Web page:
Anyone Speak Latin?

This might prove to be a bit of a longshot, but if anyone can read the following I’ll be extremely grateful. I’ve tried the translation sites but the results made very little sense:

Ad pedem Parietis huic lapidi vicini jacet, Rebecca Lovering, mater Thomœ Lovering, Quæ cum annos Octoginta & unum implessit, morti cessit,
Sic gravidis onerata seges, subit horrea Culmis
Sic Matura suo tempore poma cadunt.

Obijt autem Junij 26, A. D. 1644.

Huic à Latere accumbit Blancia Lovering Uxor ejusdem Thomœ prima, quæ cum Sexaginta plus minus annos numerâsset tunc ablata: Sub hoc Lapide jacet Margeria ejusdem Thomœ Uxor secunda, de quâ, ut de Priore, dum vixerunt meritò affirmetur.

Utraque grata uni, vicinis grata et egenis, At nunc Cœlesti est Utraque juncta choro.

Obijt harum Prior Maij 12, 1658.

Posterior Aprilis 26, 1663.

I can see that the first paragraph refers to a Rebecca Lovering who is the mother of Thomas and died around the age of eighty, and also that further down it refers to two wives of Thomas, Blancia and Margeria, one of whom was about sixty, but the rest is a mystery so if you can fill in the gaps please share in the comments!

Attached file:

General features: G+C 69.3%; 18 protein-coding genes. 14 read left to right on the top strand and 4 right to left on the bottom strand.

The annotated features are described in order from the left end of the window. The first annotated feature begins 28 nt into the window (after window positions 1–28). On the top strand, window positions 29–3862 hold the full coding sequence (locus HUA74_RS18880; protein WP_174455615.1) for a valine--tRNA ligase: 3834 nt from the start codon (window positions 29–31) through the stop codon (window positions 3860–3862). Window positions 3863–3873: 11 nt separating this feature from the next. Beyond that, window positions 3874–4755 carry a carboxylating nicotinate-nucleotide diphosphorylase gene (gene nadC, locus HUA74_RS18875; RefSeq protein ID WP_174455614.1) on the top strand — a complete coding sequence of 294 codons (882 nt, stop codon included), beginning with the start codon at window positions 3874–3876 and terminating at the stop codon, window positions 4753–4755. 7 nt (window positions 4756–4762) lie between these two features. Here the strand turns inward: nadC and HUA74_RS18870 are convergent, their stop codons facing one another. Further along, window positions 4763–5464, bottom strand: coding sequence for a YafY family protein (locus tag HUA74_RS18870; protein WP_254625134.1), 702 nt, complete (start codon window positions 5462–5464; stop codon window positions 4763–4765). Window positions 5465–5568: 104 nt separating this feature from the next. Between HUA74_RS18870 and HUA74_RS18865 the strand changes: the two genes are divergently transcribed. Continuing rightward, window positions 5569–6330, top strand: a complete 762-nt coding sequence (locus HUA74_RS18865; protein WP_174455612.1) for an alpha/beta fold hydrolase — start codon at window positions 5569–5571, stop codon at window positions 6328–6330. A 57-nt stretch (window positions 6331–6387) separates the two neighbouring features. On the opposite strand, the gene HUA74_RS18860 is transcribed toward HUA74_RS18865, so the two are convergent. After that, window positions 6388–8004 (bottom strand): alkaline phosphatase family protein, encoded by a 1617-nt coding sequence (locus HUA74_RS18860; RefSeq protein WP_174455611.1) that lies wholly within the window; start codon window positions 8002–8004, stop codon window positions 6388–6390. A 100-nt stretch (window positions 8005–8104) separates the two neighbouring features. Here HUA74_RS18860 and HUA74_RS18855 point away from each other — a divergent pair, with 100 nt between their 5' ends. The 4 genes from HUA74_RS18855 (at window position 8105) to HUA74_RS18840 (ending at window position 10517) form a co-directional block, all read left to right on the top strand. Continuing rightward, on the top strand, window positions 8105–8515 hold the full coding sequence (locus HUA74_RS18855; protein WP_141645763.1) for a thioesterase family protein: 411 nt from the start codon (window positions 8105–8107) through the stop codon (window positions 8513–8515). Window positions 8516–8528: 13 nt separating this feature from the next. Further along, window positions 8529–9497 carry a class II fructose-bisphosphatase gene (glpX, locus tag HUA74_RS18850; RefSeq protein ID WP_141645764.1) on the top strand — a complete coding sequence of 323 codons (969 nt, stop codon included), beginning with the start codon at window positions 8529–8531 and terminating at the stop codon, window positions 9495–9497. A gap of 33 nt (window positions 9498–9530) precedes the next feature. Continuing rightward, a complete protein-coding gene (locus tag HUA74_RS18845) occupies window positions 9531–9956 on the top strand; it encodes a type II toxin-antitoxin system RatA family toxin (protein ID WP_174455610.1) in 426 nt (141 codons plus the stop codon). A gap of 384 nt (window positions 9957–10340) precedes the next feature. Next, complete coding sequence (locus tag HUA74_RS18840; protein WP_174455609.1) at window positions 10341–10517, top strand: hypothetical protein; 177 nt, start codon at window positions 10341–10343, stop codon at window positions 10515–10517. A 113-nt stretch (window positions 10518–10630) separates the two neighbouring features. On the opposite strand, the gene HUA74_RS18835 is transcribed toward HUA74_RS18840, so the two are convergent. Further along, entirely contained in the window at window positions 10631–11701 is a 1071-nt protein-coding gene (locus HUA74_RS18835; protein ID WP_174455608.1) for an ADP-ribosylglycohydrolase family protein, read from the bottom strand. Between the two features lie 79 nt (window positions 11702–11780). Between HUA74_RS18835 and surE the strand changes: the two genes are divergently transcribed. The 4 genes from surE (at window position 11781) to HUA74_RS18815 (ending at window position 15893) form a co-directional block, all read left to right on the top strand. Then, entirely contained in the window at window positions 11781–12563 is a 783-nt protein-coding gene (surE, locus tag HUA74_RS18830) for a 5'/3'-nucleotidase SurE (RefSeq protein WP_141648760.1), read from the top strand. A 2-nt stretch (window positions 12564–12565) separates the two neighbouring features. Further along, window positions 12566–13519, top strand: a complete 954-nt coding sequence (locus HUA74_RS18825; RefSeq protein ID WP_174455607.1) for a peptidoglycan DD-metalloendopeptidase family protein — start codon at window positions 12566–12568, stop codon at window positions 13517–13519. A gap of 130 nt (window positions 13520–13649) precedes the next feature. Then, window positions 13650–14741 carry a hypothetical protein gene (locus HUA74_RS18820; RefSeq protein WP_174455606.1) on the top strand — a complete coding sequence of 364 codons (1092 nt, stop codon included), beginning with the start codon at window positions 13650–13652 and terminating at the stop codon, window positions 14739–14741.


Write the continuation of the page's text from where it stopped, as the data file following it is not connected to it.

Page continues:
2 Responses to “Anyone Speak Latin?”

  1. Roger White Says:

    It’s a long time since my A-levels, but I’ll give it a shot.

    Near to a stone at the foot of the wall here lies Rebecca Lovering, mother of Thomce Lovering, who, when the (her?) eighty first year (arrived? something similar to this), fell into death,

    Thus the burdened cornfield with the pregnant women, suddenly the hay in the granaries,
    Thus mature fruits fall in their own time.

    It appears to be talking about the passage of time (I’m not sure what happened to the pregnant woman’s child, perhaps hay in the granaries would have been a recognised pun at the time,or perhaps “pregnant women” is supposed to be a metaphor for the burdened corn).

    I don’t really have time to try to translate the second epitaph, but you are right, it is about his wives. It’s quite sweet, and seems to say at the end that they are joined in song in the heavens.

    You’d probably have more luck with automatic translators if you changed all the ‘j’s into ‘i’s and removed all the accents from the letters – Latin doesn’t have ‘em.

    Hope that’s helpful, even if it’s not a very accurate translation!


Leave a Reply

Fill in your details below or click an icon to log in:

WordPress.com Logo

You are commenting using your WordPress.com account. Log Out / Change )

Twitter picture

You are commenting using your Twitter account. Log Out / Change )

Facebook photo

You are commenting using your Facebook account. Log Out / Change )

Google+ photo

You are commenting using your Google+ account. Log Out / Change )

Connecting to %s

Follow

Get every new post delivered to your Inbox.